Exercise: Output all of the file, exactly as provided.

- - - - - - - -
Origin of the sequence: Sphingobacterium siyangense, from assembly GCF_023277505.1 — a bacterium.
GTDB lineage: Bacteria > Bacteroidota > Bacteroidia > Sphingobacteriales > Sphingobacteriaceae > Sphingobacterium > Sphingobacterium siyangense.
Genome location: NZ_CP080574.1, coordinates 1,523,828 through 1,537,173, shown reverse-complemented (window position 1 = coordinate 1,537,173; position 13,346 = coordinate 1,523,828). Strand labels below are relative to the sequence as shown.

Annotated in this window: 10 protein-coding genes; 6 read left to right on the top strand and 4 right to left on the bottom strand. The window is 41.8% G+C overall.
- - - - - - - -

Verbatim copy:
Origin of the sequence: Sphingobacterium siyangense, from assembly GCF_023277505.1 — a bacterium.
GTDB lineage: Bacteria > Bacteroidota > Bacteroidia > Sphingobacteriales > Sphingobacteriaceae > Sphingobacterium > Sphingobacterium siyangense.
Genome location: NZ_CP080574.1, coordinates 1,523,828 through 1,537,173, shown reverse-complemented (window position 1 = coordinate 1,537,173; position 13,346 = coordinate 1,523,828). Strand labels below are relative to the sequence as shown.

Annotated in this window: 10 protein-coding genes; 6 read left to right on the top strand and 4 right to left on the bottom strand. The window is 41.8% G+C overall.